The headlines said it all as snow-weary New England legislators and others from think tanks around the region gathered at the Lincoln Institute late last month to gauge the extent of the fiscal crisis for state and local governments – A Path Is Sought for States to Escape Their Debt Burdens , and Mayors See No End to Hard Choices for Cities, Including Bankruptcy. Senior fellow Joan Youngman filed this report on the gathering, an annual event organized by Daphne Kenyon, visiting fellow and co-author of a recent report on payments in lieu of taxes.
The legislators from all six New England states heard a panel of experts consider the fiscal challenges facing state and local governments and suggest possible solutions, Youngman says. To no one’s surprise, the news was sobering. Donald Boyd of the Rockefeller Institute of Government made clear that the road back from this recession will be a long one. This is due to the severity of the downturn, the slow pace of recovery, and the special impact on activities such as retail sales, which affect state and local revenues. Forty-eight states face lower nominal revenue than two years ago, and at least forty states have budget gaps for 2012. The most serious long-term pressure will come from pensions, retiree health care, Medicaid, and federal budget cuts.
Yolanda Kodrzycki, Director of the New England Public Policy Center, reiterated this message in her overview of economic conditions, pointing out that “job destruction” rates are declining in New England, but job creation remains sluggish, and the Federal Reserve identifies the fiscal position of U.S. states and localities as a major risk to near-term economic growth.
Bart Hildreth of Georgia State University discussed state and local government securities, another topic of intense current interest, particularly since Wall Street analyst Meredith Whitney predicted on CBS’s “60 Minutes” that there would be “50-100 sizeable municipal defaults” totaling “hundreds of billions of dollars.” Hildreth was far more sanguine, noting that municipal defaults are rare and most state and local securities are sound. In his words, Illinois is not “the next Greece.” But he stressed the real challenges facing borrowers, including “headline risk” – the effect of alarming predictions on investor confidence.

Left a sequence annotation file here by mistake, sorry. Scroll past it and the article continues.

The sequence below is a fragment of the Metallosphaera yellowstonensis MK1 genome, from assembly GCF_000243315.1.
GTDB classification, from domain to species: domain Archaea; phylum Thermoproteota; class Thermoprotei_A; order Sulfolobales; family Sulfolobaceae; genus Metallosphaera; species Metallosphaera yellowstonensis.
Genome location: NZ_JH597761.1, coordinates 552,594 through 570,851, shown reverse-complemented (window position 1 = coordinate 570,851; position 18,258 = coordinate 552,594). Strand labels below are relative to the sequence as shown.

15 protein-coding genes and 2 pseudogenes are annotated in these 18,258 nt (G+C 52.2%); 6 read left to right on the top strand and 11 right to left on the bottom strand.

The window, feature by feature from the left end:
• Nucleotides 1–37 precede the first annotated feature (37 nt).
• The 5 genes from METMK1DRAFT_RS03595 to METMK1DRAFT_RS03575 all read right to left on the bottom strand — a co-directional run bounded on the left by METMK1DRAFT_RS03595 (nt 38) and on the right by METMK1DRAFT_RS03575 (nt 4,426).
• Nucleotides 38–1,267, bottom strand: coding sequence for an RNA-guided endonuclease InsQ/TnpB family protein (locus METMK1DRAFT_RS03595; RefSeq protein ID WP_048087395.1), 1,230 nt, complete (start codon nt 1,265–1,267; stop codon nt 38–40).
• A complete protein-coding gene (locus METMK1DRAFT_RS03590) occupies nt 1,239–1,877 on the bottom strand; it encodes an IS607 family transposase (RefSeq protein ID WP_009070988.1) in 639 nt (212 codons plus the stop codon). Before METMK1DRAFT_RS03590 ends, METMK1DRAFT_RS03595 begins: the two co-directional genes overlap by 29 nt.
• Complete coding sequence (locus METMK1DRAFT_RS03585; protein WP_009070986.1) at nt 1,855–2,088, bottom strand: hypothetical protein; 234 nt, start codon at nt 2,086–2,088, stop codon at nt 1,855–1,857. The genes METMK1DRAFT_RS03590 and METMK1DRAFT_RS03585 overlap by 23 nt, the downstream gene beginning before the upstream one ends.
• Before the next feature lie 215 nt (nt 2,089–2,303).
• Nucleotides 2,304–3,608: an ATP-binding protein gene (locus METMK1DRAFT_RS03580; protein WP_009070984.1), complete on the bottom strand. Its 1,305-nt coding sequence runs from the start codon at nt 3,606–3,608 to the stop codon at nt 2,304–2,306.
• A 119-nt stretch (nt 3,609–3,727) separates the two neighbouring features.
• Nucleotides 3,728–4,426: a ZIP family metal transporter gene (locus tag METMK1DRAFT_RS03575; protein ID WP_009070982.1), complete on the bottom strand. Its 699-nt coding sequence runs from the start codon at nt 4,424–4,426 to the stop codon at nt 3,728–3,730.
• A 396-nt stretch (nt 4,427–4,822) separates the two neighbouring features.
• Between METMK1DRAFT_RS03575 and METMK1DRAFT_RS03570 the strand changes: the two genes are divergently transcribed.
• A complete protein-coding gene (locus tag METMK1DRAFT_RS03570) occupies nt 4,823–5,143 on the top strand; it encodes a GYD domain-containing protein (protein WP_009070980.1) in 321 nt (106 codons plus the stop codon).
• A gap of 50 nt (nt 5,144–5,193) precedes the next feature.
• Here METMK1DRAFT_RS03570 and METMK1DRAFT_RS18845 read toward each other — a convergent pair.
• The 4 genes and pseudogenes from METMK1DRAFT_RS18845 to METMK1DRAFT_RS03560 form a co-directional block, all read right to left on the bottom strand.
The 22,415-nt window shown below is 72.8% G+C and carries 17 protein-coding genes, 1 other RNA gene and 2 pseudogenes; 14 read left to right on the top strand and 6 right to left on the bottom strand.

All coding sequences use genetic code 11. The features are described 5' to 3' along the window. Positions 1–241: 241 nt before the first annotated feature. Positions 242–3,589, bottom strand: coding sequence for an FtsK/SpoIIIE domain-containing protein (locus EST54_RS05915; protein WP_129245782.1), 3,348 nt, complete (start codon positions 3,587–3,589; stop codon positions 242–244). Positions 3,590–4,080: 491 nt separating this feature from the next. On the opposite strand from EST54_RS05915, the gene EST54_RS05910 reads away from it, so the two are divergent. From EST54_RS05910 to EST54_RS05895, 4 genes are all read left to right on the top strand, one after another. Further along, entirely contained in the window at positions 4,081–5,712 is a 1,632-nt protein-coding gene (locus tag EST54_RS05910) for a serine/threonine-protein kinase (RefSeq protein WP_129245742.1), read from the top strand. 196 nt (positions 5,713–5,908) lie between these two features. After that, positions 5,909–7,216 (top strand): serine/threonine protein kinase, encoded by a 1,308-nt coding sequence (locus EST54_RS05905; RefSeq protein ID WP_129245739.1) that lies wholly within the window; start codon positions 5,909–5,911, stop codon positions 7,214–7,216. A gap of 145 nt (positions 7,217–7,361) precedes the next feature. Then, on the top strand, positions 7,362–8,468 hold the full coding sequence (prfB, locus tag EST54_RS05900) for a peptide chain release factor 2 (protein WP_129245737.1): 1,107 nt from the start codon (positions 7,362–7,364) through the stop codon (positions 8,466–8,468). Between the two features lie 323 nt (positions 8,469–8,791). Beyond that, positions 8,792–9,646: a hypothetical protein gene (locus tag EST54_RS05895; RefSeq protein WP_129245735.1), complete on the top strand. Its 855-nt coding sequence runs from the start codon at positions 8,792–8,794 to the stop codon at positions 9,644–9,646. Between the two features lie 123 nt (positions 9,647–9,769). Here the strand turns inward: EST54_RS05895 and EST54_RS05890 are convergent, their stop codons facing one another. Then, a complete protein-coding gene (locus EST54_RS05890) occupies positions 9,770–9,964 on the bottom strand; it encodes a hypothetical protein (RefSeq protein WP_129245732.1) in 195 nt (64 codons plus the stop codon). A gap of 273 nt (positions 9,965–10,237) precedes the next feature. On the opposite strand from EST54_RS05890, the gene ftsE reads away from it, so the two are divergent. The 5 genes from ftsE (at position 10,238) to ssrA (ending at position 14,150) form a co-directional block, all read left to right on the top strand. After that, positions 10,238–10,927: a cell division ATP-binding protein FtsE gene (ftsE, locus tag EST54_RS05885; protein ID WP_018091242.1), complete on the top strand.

Michael Griffith of the Education Commission of the States reviewed the impact of the downturn on education spending. Once again, the issue was as immediate as the week’s headlines, as the Economist magazine considered whether challenges from China constituted a “Sputnik Moment” for the United States. Against this background, there was palpable shock among the New England legislators to learn, for example, that California districts have shortened their school year by as much as eight days as a cost-cutting measure. The urgent need to identify efficiencies and cost reductions that preserve vital services was a central theme for the day’s discussion. Connecticut State Senator Gayle Slossberg outlined an extensive effort in that state to review procedures ranging from payroll processing to nursing home operations. Former Vermont Senator Susan Bartlett described a similar project, and Jennifer Weiner of the Federal Reserve Bank of Boston analyzed the policy choices and demographic characteristics that make New Hampshire a famously low-spending state. Bo Zhao of the Federal Reserve Bank of Boston considered ways in which state aid might be better targeted to needy municipalities, an issue of particular importance when all state and local revenue sources are under pressure.
Byron Lutz of the Federal Reserve Board of Governors sounded a welcome heartening note as he reviewed the continued resilience of the property tax. Despite the largest housing market contraction since the Great Depression, property tax revenues continued to grow through the third quarter of 2010. This is in part due to “assessment lag,” and declines are likely in the future as revaluations account for reductions in property prices. But it is also due to the annual flexibility in rate-setting that provides some ability for local governments to stabilize revenues even as state taxes saw double-digit reductions across the nation. There is great variation in property tax collections among the states, reflecting the housing market, the political climate, and the legal structure of the tax.
The gathering was a mix of practical realism, cautious optimism, and respect for the seriousness of the situation, Youngman says, as the lawmakers face the most critical budget choices yet in the months ahead.